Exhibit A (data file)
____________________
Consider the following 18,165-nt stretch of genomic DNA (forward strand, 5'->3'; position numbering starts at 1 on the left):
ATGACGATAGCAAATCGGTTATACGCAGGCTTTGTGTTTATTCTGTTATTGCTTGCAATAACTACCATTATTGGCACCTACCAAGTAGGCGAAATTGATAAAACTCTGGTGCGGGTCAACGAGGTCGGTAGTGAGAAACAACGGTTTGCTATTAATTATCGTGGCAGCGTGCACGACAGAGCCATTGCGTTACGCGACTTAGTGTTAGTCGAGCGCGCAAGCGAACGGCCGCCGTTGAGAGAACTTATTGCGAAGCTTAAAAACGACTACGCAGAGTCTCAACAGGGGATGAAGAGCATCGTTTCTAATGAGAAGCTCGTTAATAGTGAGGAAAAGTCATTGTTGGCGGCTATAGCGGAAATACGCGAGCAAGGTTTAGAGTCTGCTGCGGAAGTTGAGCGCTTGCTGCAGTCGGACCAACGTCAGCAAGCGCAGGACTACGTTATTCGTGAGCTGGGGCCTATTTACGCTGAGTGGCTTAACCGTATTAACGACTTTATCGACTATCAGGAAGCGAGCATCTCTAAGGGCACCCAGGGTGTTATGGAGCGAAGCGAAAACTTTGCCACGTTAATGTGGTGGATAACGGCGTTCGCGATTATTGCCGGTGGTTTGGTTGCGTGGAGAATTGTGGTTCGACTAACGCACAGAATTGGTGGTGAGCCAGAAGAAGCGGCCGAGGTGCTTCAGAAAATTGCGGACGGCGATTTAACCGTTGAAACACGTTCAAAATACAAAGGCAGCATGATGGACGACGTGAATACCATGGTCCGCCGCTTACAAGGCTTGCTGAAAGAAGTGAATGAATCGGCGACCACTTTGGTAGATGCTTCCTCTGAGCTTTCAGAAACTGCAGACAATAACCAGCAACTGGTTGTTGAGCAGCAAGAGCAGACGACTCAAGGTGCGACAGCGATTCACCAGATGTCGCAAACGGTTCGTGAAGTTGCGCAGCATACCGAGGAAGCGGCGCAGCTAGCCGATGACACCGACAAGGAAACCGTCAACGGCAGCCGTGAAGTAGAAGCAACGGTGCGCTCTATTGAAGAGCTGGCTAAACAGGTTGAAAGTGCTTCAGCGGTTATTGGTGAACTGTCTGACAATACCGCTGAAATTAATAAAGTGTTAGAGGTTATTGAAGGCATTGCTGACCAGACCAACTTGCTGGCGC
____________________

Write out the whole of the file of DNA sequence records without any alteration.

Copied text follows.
Consider the following 18,165-nt stretch of genomic DNA (forward strand, 5'->3'; position numbering starts at 1 on the left):
ATGACGATAGCAAATCGGTTATACGCAGGCTTTGTGTTTATTCTGTTATTGCTTGCAATAACTACCATTATTGGCACCTACCAAGTAGGCGAAATTGATAAAACTCTGGTGCGGGTCAACGAGGTCGGTAGTGAGAAACAACGGTTTGCTATTAATTATCGTGGCAGCGTGCACGACAGAGCCATTGCGTTACGCGACTTAGTGTTAGTCGAGCGCGCAAGCGAACGGCCGCCGTTGAGAGAACTTATTGCGAAGCTTAAAAACGACTACGCAGAGTCTCAACAGGGGATGAAGAGCATCGTTTCTAATGAGAAGCTCGTTAATAGTGAGGAAAAGTCATTGTTGGCGGCTATAGCGGAAATACGCGAGCAAGGTTTAGAGTCTGCTGCGGAAGTTGAGCGCTTGCTGCAGTCGGACCAACGTCAGCAAGCGCAGGACTACGTTATTCGTGAGCTGGGGCCTATTTACGCTGAGTGGCTTAACCGTATTAACGACTTTATCGACTATCAGGAAGCGAGCATCTCTAAGGGCACCCAGGGTGTTATGGAGCGAAGCGAAAACTTTGCCACGTTAATGTGGTGGATAACGGCGTTCGCGATTATTGCCGGTGGTTTGGTTGCGTGGAGAATTGTGGTTCGACTAACGCACAGAATTGGTGGTGAGCCAGAAGAAGCGGCCGAGGTGCTTCAGAAAATTGCGGACGGCGATTTAACCGTTGAAACACGTTCAAAATACAAAGGCAGCATGATGGACGACGTGAATACCATGGTCCGCCGCTTACAAGGCTTGCTGAAAGAAGTGAATGAATCGGCGACCACTTTGGTAGATGCTTCCTCTGAGCTTTCAGAAACTGCAGACAATAACCAGCAACTGGTTGTTGAGCAGCAAGAGCAGACGACTCAAGGTGCGACAGCGATTCACCAGATGTCGCAAACGGTTCGTGAAGTTGCGCAGCATACCGAGGAAGCGGCGCAGCTAGCCGATGACACCGACAAGGAAACCGTCAACGGCAGCCGTGAAGTAGAAGCAACGGTGCGCTCTATTGAAGAGCTGGCTAAACAGGTTGAAAGTGCTTCAGCGGTTATTGGTGAACTGTCTGACAATACCGCTGAAATTAATAAAGTGTTAGAGGTTATTGAAGGCATTGCTGACCAGACCAACTTGCTGGCGC